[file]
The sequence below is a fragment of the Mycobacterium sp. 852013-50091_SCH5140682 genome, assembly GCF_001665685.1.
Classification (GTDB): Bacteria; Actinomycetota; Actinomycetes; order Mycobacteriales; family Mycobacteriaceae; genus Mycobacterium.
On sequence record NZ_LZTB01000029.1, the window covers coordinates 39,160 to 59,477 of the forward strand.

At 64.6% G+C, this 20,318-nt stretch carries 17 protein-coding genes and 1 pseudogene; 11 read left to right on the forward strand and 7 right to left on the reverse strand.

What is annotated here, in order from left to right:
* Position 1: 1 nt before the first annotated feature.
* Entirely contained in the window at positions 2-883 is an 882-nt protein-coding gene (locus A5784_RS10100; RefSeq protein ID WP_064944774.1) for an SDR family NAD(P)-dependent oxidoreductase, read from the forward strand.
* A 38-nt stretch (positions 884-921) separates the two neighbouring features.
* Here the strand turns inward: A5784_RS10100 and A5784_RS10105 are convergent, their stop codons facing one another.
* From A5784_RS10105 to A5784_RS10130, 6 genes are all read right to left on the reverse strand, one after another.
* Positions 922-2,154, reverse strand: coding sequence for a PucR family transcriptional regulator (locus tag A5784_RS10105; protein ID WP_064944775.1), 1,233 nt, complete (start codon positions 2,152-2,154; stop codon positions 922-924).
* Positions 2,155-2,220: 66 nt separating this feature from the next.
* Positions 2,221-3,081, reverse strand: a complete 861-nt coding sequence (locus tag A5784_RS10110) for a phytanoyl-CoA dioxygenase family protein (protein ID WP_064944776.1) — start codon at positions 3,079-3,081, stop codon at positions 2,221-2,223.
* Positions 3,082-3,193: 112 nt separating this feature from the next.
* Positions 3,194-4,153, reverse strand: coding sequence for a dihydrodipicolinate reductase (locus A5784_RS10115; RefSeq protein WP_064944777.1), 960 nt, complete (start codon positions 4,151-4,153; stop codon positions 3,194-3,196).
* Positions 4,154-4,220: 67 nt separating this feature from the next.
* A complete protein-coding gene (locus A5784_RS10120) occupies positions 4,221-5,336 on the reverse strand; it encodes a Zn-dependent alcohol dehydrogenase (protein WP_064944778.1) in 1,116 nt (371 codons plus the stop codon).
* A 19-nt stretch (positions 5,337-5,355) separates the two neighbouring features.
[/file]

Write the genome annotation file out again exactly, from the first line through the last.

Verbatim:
The sequence below is a fragment of the Mycobacterium sp. 852013-50091_SCH5140682 genome, assembly GCF_001665685.1.
Classification (GTDB): Bacteria; Actinomycetota; Actinomycetes; order Mycobacteriales; family Mycobacteriaceae; genus Mycobacterium.
On sequence record NZ_LZTB01000029.1, the window covers coordinates 39,160 to 59,477 of the forward strand.

At 64.6% G+C, this 20,318-nt stretch carries 17 protein-coding genes and 1 pseudogene; 11 read left to right on the forward strand and 7 right to left on the reverse strand.

What is annotated here, in order from left to right:
* Position 1: 1 nt before the first annotated feature.
* Entirely contained in the window at positions 2-883 is an 882-nt protein-coding gene (locus A5784_RS10100; RefSeq protein ID WP_064944774.1) for an SDR family NAD(P)-dependent oxidoreductase, read from the forward strand.
* A 38-nt stretch (positions 884-921) separates the two neighbouring features.
* Here the strand turns inward: A5784_RS10100 and A5784_RS10105 are convergent, their stop codons facing one another.
* From A5784_RS10105 to A5784_RS10130, 6 genes are all read right to left on the reverse strand, one after another.
* Positions 922-2,154, reverse strand: coding sequence for a PucR family transcriptional regulator (locus tag A5784_RS10105; protein ID WP_064944775.1), 1,233 nt, complete (start codon positions 2,152-2,154; stop codon positions 922-924).
* Positions 2,155-2,220: 66 nt separating this feature from the next.
* Positions 2,221-3,081, reverse strand: a complete 861-nt coding sequence (locus tag A5784_RS10110) for a phytanoyl-CoA dioxygenase family protein (protein ID WP_064944776.1) — start codon at positions 3,079-3,081, stop codon at positions 2,221-2,223.
* Positions 3,082-3,193: 112 nt separating this feature from the next.
* Positions 3,194-4,153, reverse strand: coding sequence for a dihydrodipicolinate reductase (locus A5784_RS10115; RefSeq protein WP_064944777.1), 960 nt, complete (start codon positions 4,151-4,153; stop codon positions 3,194-3,196).
* Positions 4,154-4,220: 67 nt separating this feature from the next.
* A complete protein-coding gene (locus A5784_RS10120) occupies positions 4,221-5,336 on the reverse strand; it encodes a Zn-dependent alcohol dehydrogenase (protein WP_064944778.1) in 1,116 nt (371 codons plus the stop codon).
* A 19-nt stretch (positions 5,337-5,355) separates the two neighbouring features.